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300 Bird high on pot fight for a trophy


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[india News]: Hajo (Assam), Jan 15:

Over 300 birds, high on marijuana, fight as thousands of spectators goad them with drum beats and cymbals at the annual harvest festival in Hajo village, 30 km west of Guwahati.

Bird fights, using the red-vented Bulbuls, a 20-cm-long bird of the Pycnonotus Cafer family, are an integral part of the Bihu celebrations at Hajo, with residents training the birds for a fortnight prior to the event.

In the two-day festival that concludes Saturday, at least 300 intoxicated birds are coaxed to fight each other by their temporary owners for a trophy and a cash reward of Rs.1,000.

Locals catch the birds from the forest using bamboo traps, according to a village elder, Chinmoy Das.

For 20 days, the birds are fed an intoxicating concoction consisting of a small amount of marijuana along with other herbs, bananas, black pepper, cloves and cinnamon.

"We feed the birds regularly to make them strong and sharp for the fight," village elder Haricharan Kalita told IANS.

Their legs tied with a string, the inebriated birds are then goaded to fight each other on the precincts of a Hindu temple.

"It is a part of our long tradition and people come from afar during the Bihu season to witness these annual bird fights," said local resident Ambar Bora.

Once the fights are over, the birds are set free. "We treat the birds humanely during the entire period and once the event is over we release them," said Hiranya Das, one of the organizers of this unique bird fight.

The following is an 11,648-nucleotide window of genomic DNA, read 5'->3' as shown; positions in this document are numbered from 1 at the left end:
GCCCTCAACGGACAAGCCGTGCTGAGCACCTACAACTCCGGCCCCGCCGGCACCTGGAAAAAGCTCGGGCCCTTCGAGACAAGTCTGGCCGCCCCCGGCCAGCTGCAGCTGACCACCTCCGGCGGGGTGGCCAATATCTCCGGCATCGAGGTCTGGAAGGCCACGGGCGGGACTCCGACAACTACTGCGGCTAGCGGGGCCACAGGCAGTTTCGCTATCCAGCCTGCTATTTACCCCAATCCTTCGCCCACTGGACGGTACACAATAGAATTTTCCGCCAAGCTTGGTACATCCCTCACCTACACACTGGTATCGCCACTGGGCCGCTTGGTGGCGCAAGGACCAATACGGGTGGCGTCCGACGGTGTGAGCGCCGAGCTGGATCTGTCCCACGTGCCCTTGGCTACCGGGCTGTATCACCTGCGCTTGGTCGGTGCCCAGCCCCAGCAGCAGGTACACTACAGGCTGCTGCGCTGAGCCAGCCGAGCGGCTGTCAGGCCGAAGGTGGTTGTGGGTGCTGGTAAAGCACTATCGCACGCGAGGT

The number of bird fights is, however, on the decline with the species, locally known as Bulbuli, moving towards extinction.

"Earlier we had 800 to 1,000 birds fighting each other. But now the birds are vanishing and so this year we have just about 300 birds in the event," another organizer said.

--Indo-Asian News Service

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sounds like a wierd little corner of the world

Hajo is revered by Hindus & Muslims, for in the town is the Hayagriba Madhava temple, reached by way of a long stairway. At the base of the stairway is a large pond where resides one of Hajo's most famous residents; the giant turtle. The town is well known for its Bell metal work of plates and serving bowls.

and peaceful...

He (Colonel Ranjit Talukdar) particularly pointed out Hajo as the living example of national integration, as the place has a temple, a mosque and a Tibetan monastry, near each other.
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